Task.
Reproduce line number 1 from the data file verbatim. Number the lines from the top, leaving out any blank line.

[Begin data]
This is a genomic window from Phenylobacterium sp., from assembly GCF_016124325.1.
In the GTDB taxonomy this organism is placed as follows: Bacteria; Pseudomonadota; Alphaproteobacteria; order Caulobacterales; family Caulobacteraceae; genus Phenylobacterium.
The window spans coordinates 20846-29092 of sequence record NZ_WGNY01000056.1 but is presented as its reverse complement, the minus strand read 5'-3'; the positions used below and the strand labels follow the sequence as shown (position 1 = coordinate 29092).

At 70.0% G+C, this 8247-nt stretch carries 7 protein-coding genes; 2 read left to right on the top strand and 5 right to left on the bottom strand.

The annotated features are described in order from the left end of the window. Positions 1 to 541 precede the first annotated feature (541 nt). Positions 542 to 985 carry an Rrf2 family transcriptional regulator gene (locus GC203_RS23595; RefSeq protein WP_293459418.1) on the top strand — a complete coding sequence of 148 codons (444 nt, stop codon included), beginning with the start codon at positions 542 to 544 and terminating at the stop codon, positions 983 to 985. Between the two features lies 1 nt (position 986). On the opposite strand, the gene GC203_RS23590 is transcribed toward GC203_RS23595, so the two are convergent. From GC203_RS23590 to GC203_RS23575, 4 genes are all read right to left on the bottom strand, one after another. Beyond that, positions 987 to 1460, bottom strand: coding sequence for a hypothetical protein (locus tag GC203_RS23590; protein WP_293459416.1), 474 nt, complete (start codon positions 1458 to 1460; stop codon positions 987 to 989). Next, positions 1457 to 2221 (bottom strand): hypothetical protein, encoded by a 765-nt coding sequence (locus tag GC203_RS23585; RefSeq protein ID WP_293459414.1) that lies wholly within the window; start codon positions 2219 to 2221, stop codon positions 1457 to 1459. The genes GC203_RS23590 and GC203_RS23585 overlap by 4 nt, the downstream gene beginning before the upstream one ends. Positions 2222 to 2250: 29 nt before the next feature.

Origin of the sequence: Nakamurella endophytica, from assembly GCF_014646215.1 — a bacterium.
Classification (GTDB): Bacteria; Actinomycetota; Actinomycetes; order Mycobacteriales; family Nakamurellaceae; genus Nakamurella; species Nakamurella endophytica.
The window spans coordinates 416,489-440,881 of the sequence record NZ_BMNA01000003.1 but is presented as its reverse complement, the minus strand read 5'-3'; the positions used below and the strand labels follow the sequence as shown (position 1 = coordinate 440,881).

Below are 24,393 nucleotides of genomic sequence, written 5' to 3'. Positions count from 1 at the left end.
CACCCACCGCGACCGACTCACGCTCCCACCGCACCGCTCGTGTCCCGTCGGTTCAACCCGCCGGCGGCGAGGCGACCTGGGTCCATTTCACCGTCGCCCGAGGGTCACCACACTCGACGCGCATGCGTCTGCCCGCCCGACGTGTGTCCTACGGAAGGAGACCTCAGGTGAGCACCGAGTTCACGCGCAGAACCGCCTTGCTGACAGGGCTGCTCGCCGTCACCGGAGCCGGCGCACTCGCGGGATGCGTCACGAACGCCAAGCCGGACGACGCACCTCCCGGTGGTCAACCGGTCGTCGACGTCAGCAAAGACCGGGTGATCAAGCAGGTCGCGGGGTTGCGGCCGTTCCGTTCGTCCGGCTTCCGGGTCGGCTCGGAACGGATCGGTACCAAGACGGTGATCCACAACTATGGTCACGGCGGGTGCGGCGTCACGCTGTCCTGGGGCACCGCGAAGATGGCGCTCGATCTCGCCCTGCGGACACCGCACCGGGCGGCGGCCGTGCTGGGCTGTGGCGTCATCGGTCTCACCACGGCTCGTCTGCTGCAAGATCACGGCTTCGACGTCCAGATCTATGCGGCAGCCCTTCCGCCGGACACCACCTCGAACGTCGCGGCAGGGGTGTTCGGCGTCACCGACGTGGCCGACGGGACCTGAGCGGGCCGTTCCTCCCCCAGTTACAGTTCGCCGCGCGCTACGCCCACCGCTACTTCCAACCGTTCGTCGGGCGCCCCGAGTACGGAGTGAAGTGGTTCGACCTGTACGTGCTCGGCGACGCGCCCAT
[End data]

This is a genomic window from Phenylobacterium sp., from assembly GCF_016124325.1.